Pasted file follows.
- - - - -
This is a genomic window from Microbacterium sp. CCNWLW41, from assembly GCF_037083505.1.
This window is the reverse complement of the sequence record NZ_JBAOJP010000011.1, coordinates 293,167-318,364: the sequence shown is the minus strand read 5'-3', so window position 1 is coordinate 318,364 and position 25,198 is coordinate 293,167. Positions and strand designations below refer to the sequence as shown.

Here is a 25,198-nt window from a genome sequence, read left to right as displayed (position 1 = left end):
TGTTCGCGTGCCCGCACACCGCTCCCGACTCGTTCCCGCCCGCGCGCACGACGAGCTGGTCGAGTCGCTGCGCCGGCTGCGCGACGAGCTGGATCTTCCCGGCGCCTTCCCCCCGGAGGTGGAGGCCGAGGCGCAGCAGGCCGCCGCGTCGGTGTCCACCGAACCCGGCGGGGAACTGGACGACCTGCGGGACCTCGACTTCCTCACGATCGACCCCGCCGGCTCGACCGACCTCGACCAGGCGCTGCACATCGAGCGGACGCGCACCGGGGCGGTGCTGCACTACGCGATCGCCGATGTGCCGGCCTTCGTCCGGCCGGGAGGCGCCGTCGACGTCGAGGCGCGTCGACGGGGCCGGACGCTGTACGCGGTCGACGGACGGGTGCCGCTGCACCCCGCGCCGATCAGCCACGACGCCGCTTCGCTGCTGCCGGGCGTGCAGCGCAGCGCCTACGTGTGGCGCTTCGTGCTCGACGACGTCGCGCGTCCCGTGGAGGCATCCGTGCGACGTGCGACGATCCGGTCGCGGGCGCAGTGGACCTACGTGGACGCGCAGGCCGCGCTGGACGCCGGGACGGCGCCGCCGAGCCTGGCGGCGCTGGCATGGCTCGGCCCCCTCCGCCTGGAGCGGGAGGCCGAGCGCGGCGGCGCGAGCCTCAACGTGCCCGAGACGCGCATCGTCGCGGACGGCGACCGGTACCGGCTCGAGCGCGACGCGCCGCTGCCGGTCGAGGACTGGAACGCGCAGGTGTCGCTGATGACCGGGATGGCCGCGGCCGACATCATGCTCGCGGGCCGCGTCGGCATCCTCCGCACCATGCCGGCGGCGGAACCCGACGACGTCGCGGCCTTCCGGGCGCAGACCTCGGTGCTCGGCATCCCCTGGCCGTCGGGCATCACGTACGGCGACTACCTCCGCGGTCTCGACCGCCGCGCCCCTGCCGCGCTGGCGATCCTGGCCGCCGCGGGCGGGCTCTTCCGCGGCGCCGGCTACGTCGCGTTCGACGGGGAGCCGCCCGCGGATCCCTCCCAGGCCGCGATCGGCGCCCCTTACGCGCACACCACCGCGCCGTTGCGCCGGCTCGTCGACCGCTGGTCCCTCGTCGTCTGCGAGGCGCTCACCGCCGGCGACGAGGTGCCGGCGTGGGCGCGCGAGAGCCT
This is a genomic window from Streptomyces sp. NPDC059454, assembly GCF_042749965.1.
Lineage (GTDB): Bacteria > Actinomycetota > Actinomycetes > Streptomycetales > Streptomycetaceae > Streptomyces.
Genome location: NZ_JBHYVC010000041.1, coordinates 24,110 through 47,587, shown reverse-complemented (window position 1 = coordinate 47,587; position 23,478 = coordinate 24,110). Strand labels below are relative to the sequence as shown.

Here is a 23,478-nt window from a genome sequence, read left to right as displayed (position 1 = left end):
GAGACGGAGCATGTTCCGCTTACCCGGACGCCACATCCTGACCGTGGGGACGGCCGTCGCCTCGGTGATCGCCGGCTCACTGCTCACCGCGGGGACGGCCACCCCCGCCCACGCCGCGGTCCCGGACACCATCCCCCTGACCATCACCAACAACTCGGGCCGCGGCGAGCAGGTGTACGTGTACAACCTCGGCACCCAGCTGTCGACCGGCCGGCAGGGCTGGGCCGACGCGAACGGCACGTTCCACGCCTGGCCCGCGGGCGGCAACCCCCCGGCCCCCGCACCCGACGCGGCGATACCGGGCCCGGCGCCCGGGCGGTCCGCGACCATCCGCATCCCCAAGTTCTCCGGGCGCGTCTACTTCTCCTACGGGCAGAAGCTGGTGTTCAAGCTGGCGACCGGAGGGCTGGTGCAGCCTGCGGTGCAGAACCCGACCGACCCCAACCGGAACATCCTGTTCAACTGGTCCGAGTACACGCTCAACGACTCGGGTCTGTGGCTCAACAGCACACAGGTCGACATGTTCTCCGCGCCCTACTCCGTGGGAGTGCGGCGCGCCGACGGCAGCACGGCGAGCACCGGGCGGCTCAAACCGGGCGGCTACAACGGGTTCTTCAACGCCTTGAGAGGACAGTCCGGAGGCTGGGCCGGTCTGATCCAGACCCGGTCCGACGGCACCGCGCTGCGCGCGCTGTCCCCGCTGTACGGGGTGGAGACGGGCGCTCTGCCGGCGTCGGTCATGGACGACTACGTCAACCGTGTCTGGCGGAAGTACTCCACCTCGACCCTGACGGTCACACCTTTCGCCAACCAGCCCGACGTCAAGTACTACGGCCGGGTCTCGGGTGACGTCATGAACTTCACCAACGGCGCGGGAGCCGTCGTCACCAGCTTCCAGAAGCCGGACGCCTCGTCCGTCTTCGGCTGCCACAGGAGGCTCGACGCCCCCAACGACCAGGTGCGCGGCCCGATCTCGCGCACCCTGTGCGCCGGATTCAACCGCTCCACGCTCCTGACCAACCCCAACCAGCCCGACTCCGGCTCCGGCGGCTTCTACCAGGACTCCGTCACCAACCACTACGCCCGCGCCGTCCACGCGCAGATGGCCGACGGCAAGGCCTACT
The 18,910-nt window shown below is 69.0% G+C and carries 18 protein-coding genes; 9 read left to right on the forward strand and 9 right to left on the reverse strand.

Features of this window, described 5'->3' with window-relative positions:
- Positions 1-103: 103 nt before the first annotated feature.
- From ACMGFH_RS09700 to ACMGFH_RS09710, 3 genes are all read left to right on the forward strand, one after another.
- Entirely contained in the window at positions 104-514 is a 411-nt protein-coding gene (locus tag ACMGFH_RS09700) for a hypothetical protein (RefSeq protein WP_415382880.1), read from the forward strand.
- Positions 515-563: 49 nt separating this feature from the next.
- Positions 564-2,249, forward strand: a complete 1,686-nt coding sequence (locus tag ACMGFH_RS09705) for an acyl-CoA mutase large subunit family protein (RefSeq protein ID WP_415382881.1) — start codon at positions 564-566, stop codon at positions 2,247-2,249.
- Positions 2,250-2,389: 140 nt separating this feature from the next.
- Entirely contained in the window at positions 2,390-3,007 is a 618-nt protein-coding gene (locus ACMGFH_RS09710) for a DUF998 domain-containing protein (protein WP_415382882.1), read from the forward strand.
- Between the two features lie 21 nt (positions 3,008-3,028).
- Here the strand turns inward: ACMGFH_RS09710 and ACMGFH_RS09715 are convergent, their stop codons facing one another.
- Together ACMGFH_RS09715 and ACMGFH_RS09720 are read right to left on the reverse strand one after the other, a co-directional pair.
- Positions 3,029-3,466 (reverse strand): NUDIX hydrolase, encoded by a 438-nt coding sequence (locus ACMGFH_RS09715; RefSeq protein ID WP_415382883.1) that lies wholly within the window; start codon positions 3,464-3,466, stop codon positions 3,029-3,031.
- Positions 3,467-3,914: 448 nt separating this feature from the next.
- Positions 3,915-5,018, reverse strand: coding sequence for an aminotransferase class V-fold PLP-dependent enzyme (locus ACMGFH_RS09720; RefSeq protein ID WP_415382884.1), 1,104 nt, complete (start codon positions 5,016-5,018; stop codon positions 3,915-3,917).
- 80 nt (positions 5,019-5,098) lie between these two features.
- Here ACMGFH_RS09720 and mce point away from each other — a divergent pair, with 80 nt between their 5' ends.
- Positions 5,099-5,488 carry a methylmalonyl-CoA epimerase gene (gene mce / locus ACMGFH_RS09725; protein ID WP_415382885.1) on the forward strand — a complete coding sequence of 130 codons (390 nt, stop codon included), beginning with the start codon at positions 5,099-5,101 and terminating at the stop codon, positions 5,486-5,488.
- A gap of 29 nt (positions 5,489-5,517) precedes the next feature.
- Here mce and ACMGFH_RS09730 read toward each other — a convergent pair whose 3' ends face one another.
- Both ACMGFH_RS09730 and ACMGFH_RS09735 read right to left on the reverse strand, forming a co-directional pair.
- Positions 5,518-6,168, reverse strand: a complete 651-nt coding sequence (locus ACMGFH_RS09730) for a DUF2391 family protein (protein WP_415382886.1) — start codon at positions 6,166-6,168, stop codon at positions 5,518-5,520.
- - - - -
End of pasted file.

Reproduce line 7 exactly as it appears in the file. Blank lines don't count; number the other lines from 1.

Genome location: NZ_JBHYVC010000041.1, coordinates 24,110 through 47,587, shown reverse-complemented (window position 1 = coordinate 47,587; position 23,478 = coordinate 24,110). Strand labels below are relative to the sequence as shown.